Food Tech Week opens our eyes to future of food

Forget the hair shirts and a return to the Iron Age, sustainability is about the future. And innovation and technology are two critical elements. So, the SRA team here jumped at the chance to learn more at the inaugural London Food Tech Week – attending a number of the key events. As the organisers said: “Food is one of the most important and biggest economies in the world, and technology is its biggest enabler and driver for a scalable, positive global impact.”

It was brilliant to see large and small businesses and organisations from across the food chain, as it were, coming together to tackle the challenges we face in food and agriculture.

The opening event asked how technology is changing the food ecosystem. Just as we highlighted in our Innovation Showcase at this year’s Sustainable Restaurant Awards, with businesses like Grow-Up (that’s some of their produce pictured), there are a number of new growing techniques that offer potential interesting solutions, with some sustainability benefits – ‘hydroponics’ and aquaponics among them. Agriculture tech is rapidly becoming a ‘thing’ with research into the use of robots and drones, and ‘lab-meat’ already being a much discussed topic. According to the panel, using technology to create new plant based foods including ‘vegetarian eggs’ is a very exciting new food trend.

Aga Nazaruk and her team from the start-up company Niwa are calling it ‘a revolution towards a sustainable food and plant production system’. Via a mobile phone app, users can pre-programme the optimal growing conditions for tomatoes, lettuce or whatever else you might want to grow. This micro-scale farming technique could easily be applied in restaurants and schools.

Talking of apps, there are, according to Nick Holzherr, an Apprentice runner-up in 2012, 6,000 new food tech apps – many of them with helping tackle sustainability issues, like food waste – even if it’s just something that helps inspire making best use of leftovers.

More to sustainability than efficiency

We left wondering though, whether a good deal of food tech is really about maximising production using state of the art technology and while that in itself has sustainability benefits, whether it can come at the cost of biodiversity, seasonality and animal welfare.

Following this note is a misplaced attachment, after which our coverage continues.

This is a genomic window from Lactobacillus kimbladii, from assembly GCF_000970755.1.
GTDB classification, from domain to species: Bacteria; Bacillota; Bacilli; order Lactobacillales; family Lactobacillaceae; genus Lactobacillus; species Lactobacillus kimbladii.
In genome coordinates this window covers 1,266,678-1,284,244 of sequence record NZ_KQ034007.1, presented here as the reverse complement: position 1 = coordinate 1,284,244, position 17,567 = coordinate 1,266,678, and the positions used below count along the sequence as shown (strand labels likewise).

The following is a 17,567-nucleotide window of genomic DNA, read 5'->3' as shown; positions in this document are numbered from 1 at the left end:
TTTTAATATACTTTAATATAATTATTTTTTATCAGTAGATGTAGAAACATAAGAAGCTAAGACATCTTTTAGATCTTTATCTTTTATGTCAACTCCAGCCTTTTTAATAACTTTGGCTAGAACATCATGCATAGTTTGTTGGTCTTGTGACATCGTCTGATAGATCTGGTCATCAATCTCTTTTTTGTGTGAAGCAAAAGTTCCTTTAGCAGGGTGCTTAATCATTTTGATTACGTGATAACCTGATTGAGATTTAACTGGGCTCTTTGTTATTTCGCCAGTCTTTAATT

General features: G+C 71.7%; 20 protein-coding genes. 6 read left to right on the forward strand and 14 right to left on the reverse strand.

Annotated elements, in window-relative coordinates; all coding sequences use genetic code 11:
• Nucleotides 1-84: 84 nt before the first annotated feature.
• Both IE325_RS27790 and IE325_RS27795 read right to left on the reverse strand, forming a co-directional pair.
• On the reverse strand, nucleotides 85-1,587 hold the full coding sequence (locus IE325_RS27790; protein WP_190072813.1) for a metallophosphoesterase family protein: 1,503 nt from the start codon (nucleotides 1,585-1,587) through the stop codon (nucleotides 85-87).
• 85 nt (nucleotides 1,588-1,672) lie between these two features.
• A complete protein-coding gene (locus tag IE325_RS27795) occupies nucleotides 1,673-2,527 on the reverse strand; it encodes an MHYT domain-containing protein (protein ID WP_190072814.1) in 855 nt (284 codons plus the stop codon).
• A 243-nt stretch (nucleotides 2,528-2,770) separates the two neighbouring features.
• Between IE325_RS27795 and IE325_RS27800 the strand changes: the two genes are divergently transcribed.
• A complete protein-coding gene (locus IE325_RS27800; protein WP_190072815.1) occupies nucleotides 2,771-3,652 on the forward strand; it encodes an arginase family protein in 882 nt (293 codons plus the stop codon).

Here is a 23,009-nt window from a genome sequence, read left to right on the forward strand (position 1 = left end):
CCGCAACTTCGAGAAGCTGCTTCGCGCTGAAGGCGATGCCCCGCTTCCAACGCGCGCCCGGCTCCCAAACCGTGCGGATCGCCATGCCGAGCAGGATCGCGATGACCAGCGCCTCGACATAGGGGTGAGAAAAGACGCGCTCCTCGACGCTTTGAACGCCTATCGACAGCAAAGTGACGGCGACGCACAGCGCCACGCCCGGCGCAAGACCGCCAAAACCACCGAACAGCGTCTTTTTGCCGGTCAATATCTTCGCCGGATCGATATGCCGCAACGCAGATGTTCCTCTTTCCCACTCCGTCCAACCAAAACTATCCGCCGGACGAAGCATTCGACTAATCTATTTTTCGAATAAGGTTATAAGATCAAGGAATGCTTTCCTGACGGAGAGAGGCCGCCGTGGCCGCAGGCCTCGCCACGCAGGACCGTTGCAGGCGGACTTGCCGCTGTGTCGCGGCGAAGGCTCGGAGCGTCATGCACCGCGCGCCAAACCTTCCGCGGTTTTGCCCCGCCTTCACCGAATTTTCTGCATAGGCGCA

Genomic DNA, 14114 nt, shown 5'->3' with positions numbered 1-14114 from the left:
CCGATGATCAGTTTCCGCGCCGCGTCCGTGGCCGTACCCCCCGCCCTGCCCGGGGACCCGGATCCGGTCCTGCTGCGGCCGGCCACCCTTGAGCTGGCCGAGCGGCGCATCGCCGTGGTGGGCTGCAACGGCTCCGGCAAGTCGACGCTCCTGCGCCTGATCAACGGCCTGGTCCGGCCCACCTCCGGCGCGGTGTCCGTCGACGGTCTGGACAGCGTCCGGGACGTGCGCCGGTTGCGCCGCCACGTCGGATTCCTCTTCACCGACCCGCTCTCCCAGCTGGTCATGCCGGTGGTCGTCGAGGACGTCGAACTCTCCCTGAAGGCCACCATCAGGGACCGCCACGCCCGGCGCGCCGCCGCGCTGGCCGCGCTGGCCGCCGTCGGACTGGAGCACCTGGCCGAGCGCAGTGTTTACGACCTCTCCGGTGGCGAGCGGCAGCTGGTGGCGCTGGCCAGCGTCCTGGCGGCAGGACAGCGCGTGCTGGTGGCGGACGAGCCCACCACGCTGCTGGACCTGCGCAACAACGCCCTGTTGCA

Next up, an invitation only event at a secret venue (we managed to blag some tickets!). The TEDx Hackney: Future of Food session featured several ‘friends of the SRA’ including Marc Zornes of Winnow Solutions, our FoodSave technology partner, and Arthur Kay, founder of bio-bean – who are turning London’s waste coffee into biofuel. As 92 London businesses know, the Winnow technology provides hospitality businesses with a simple, easy to use system for measuring food waste – the first step, as Marc said, for reducing it.

Perhaps most inspiring of the speakers at this event was Ed Gillespie of Futerra who said: “‘We are all environmentalists three times a day’ – make your food choice count.” He said that meat consumption was the cow in the room that had to be addressed. His call was echoed by Charles Michel, chef and Oxford University Psychologist. He called on his fellow chefs to start putting more meat and less vegetables on their menus.

Look back to look forward

Claudia Roden dragged everyone back to their food roots, insisting that while technology had an undoubted role to play in our future food security, we must not lose sight of the past and the emotional baggage that comes with food.

London’s rooftops, smartphone controlled growing systems, weather data from satellites and drones, were all offered as potential solutions at The Future of Food Production event.

But what of the consumer’s role in all of this? What did the experts have to say about that. That was left up to the final session we attended: Food Sustainability and Technology Trends where Marc Zornes and Arthur Kay were joined by Simon Boyle of Brigade Bar and Bistro and Keiron Blakemore of GeoTraceability. The message from this session was loud and clear: “Consumers will be the king of decision-making. They will expect access to information, and businesses to do the right thing.” Now that’s a powerful takeaway message

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